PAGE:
A Syrian imam told Al-Monitor that “we’re getting paid by the Turkish government. We’re grateful to them and we see that the local population here are happy to be under Turkish rule. For Turkey, religious and national allegiance are one and the same. But our interpretation of Islam may not always be the same. Turkey keeps Kurds under control and that’s good for us. Plus, one day Syrians in Turkey may come and settle in these areas.”
Saudi cooperation with Turkey and its anti-Kurdish agenda in Syria has not prevented the kingdom from establishing ties to Iraq’s autonomous Kurdish region that borders on Iran with the opening of a consulate in Erbil, initiation of Saudia flights from Jeddah to Erbil, and a visit by Saudi businessmen.
Bahrain reportedly hinted last month that the Gulf states boycotting Qatar may re-open airspace to flights bound from and to Doha. The continued closure has forced Qatar Airways to fly longer routes to circumvent Saudi, UAE and Bahraini airspace at considerable cost to the airline. The report was widely seen as a trial balloon.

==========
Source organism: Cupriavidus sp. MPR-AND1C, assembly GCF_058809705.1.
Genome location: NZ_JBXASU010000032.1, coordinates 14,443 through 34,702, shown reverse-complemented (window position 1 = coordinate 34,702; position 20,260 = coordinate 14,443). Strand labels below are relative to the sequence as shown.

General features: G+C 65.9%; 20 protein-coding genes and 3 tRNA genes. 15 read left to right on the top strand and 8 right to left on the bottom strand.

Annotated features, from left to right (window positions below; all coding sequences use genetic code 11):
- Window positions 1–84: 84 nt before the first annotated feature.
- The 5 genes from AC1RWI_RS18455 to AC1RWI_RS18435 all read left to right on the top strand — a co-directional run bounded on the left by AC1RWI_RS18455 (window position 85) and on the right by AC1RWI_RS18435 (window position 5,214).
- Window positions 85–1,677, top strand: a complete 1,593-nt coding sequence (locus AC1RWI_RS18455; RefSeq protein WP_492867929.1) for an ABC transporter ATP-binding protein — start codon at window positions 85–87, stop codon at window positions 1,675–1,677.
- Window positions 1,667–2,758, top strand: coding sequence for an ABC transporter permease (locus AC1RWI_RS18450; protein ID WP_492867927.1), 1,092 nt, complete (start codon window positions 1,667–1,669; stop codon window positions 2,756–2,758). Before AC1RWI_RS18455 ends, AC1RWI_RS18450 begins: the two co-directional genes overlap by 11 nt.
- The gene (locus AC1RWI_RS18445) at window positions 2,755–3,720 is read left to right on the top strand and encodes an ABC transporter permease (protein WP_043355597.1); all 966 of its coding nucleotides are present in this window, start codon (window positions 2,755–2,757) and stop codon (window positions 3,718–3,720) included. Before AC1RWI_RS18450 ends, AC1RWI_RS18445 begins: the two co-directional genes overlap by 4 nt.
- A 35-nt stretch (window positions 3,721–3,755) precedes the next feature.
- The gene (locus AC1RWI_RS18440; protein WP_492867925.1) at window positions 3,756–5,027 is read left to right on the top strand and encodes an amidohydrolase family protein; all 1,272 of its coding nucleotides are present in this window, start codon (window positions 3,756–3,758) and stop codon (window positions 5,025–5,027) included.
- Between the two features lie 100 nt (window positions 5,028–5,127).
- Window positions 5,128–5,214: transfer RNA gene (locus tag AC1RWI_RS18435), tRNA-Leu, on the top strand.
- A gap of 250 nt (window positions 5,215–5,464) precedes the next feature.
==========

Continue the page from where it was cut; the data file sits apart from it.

Similarly, Mr. Erdogan travelled last week to Germany with which it has had strained relations in a bid to increase his options following a summit with Vladimir Putin and Hassan Rouhani, the presidents of Russia and Iran, in which he for now delayed a Syrian-Russian assault on Idlib that would have sent hundreds of thousands, if not millions fleeing towards the Turkish border.
The limitations of the notion, apparently shared by German chancellor Angela Merkel and Mr. Erdogan, that deep differences can easily be put aside to pragmatically focus on issues of common interest, a key pillar of Middle Eastern alliances, were on display with the European Parliament this week voting to withhold 70 million euros in pre-accession funding because Turkey had failed to reverse its moves towards authoritarianism.